Old Metairie: 2037 Metairie Road.
Chef Daniel Bonnot has been absent from the full-time New Orleans restaurant scene long enough that the younger fine-diners probably have not heard of him. But in the annals of New Orleans dining during the past fifty years, he plays an influential and interesting role.
Daniel (emphasis on the “-el,” French style) was brought to New Orleans in 1970 to create the kitchen and menu for the new Louis XVI French Restaurant. It would prove to be the first successful real French restaurant here, a fact which has always needed a little explaining. Until that time, New Orleans was full of Creole restaurants claiming to be French. (By writing their menus in French, among other gambits.) But they weren’t much like the restaurants actually in France.
Louis XVI (which still exists, in a kind of private-banquet limbo) was quite French, notably in the service department. Working with Louis XVI’s owner Mark Smith, Daniel went on to create two other big-deal French restaurants–L’Escale and Savoir-Faire. The latter introduced Susan Spicer to New Orleans diners. She was one of Daniel’s discoveries.
Daniel went out on his own in 1986 to open the striking, newsmaking Restaurant de la Tour Eiffel. The name was no affectation. It really was the reconstruction of a restaurant that had been in the real Eiffel Tower. (Here’s the whole long story of that place.)
The Eiffel Tower restaurant was a brilliant but undercapitalized disaster. It closed after a few years, leaving Daniel more or less broke. But his wife had a good job and they had young kids here. And when he finally pulled his wherewithal together, he made his memorable comeback.
Chez Daniel was a French bistro in Old Metairie, an affluent part of town with few restaurants. To those who knew the neighborhood, it seemed an unlikely spot. Nothing was done to disguise the fact that the restaurant moved right into the shabby old Cuban Liquor Store. The floors were painted concrete, the old doors were hard to open, a marquee still displayed the fading Cuban logo, and the kitchen stored its wine and foodstuffs in an old beer cooler that was quite visible in the open kitchen.
Ameliorating the starkness were some delightful touches. A mural covering the entire left wall was a painting on Masonite of a Belle Epoque French scene. You were supposed to be able to recognize certain New Orleans characters in it. The tables were small but well-dressed–better than most bistros now. Live music played many nights. It all added up to a French version of the treasured New Orleans sleazy chicness. And a lot of fun.
In the 1980s, if you called a restaurant French, you meant not only that the cooking followed the route established by Escoffier, but also that it was dressy and expensive. Even Crozier’s–which always was a bistro–was perceived as a classy place to dine. Daniel proved that you could blow away all the pretentiousness and still serve great food. And what you ate at Chez Daniel, at very modest prices, was very good indeed.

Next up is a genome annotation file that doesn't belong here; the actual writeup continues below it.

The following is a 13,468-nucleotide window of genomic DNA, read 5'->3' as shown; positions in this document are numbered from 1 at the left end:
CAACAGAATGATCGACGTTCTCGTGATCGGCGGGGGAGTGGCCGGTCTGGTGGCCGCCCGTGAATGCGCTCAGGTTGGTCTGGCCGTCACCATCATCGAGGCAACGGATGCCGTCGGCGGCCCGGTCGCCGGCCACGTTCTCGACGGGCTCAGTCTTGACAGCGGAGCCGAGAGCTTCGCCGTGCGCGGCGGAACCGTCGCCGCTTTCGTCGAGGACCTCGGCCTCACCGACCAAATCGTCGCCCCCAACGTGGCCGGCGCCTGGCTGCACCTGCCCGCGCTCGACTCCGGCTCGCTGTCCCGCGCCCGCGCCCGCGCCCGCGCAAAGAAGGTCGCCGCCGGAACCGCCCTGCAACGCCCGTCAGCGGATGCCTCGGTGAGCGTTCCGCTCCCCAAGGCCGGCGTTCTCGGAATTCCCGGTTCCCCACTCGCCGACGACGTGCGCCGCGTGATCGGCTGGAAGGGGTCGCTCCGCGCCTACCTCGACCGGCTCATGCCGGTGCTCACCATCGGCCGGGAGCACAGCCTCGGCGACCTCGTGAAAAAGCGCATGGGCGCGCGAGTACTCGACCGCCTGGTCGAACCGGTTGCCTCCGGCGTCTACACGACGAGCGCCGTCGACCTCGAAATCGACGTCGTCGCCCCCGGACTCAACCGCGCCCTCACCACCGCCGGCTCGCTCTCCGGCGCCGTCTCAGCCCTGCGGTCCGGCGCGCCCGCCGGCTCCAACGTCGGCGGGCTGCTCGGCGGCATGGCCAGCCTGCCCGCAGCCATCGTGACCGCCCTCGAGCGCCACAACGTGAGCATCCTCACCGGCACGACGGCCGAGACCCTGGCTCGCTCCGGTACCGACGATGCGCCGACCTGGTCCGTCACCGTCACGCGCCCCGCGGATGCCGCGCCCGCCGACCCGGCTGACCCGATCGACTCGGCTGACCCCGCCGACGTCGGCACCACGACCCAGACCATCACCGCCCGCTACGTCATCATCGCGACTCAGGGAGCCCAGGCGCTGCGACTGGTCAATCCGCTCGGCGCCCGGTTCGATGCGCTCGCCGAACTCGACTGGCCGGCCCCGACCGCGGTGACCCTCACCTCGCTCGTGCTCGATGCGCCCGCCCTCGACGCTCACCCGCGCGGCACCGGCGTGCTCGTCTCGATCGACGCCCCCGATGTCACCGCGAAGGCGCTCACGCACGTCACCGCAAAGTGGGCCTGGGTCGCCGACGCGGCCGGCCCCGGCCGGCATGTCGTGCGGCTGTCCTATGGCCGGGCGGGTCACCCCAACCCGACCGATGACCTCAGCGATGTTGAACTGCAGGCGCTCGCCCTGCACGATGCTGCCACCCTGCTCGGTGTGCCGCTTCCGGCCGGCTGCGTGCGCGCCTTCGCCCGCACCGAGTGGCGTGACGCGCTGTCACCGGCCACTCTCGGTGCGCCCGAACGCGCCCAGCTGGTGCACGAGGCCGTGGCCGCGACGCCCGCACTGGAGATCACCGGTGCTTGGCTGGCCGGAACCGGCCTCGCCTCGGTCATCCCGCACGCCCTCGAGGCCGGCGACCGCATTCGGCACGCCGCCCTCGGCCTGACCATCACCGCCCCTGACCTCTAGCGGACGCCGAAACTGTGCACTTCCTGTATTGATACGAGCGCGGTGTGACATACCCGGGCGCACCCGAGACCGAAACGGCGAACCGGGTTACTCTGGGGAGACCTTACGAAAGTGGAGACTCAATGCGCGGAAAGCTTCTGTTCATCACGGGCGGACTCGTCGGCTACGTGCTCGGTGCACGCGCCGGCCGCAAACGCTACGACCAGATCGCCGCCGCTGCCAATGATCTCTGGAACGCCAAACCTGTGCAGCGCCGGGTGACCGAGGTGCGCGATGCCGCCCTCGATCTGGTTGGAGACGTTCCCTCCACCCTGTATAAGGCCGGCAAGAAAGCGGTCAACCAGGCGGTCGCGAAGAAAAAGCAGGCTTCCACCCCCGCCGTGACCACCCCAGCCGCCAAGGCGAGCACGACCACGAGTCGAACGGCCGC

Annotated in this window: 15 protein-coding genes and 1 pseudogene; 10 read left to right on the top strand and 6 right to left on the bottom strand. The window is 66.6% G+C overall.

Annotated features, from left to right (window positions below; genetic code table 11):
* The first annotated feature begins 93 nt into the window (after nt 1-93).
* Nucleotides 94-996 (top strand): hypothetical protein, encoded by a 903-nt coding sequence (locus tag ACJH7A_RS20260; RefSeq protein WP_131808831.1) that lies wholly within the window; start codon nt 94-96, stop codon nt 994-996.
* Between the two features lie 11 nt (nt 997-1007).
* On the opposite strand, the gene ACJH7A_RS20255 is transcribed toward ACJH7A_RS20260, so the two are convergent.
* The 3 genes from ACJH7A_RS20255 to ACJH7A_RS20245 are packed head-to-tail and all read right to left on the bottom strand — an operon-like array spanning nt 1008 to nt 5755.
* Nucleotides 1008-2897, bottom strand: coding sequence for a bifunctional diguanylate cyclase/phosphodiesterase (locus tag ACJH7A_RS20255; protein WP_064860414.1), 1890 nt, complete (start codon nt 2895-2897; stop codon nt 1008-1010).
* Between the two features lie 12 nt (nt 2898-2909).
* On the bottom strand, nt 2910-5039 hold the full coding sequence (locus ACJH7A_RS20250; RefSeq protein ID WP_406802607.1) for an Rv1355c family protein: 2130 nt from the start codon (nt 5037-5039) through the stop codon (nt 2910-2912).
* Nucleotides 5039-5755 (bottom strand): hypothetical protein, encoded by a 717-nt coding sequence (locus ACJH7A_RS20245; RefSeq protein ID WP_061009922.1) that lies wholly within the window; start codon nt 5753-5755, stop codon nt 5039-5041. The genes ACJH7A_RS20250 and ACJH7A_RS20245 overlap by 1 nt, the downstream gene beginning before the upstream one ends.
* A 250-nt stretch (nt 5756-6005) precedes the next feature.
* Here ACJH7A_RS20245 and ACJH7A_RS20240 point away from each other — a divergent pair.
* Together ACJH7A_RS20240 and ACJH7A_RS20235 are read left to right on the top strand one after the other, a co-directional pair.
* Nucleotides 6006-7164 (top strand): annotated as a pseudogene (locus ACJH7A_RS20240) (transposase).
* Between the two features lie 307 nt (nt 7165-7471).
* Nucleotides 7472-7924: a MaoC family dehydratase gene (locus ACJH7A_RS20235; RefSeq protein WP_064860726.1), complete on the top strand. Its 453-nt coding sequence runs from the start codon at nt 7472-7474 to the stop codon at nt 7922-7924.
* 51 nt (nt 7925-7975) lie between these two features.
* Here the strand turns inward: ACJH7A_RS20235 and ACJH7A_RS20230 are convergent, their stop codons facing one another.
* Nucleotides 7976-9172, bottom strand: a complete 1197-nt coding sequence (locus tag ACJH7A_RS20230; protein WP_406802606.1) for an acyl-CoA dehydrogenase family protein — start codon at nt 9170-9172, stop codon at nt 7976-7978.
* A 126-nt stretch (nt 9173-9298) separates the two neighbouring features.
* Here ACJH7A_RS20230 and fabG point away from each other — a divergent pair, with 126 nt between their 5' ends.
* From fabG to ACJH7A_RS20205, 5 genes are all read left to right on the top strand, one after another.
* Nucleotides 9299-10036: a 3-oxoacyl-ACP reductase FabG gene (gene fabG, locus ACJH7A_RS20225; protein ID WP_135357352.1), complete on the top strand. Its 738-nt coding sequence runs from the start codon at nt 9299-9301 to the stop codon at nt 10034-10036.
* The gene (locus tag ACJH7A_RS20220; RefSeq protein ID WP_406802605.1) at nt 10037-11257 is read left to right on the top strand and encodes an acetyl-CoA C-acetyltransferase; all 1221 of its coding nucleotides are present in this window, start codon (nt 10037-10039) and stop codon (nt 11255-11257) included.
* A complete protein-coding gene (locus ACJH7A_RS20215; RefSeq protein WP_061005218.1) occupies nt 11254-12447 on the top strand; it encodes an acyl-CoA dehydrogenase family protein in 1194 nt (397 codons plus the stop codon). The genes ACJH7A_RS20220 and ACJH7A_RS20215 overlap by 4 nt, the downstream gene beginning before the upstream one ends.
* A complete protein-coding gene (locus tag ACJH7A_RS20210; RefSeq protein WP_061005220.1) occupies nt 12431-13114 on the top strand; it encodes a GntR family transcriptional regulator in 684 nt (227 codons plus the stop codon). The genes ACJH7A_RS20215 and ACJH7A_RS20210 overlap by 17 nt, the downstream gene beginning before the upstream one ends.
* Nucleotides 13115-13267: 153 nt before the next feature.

The textbook French bistro meals would start off with a slab of cold, thick-textured duck pate, followed by onion soup au gratin, then steak au poivre, all accompanied by anonymous house wine by the glass or carafe. You could get all that at Chez Daniel
The chef was too talented to stop there, and he began adding less familiar dishes that would quickly catch on. Crunchy vegetables and roots, shredded up and tossed with a French (white) remoulade). Baked oysters Bearn with leeks, prosciutto, and bearnaise. Mussels Normande, steamed with the usual aromatic vegetables, plus wine and cream. Smoked tuna, replacing the smoked salmon Daniel had served so much of at Louis XVI.
Long before anyone else did, Daniel began making his own charcuterie and sausages. Some of this found its way into the choucroute garni, the Alsatian classic that somehow had never caught on before in New Orleans. Shrimp Madelyn (named for Daniel’s New Orleans wife) came in a cream sauce flavored with Cognac and paprika
And a great roasted chicken with rosemary and green peppercorns. Marinated lamb chops bearnaise sauce.
Veal sweetbreads, like the ones Susan Spicer became famous for (Daniel taught her), with browned butter and capers.
It all went on until Daniel started getting gigs doing cooking tours in France. He sold the place to Rosita Skias, who opened the Mediterranean-style Odyssey Grill. It didn’t make it. Nor did Vaqueros, a Santa Fe-style eatery. However, each new tenant renovated the space, and by the time the current operator appeared, it was actually atmospheric.
It is almost too appropriate that Chateau du Lac is in the old Chez Daniel space. The restaurants have the same spirit. Now and then Daniel comes to town and co-chefs a dinner with his fellow French chef Jacques Seleun. And the place fills up with people who don’t ever want to forget those few pleasant years of Chez Daniel. A lot of people still say Daniel was the best French chef New Orleans ever had.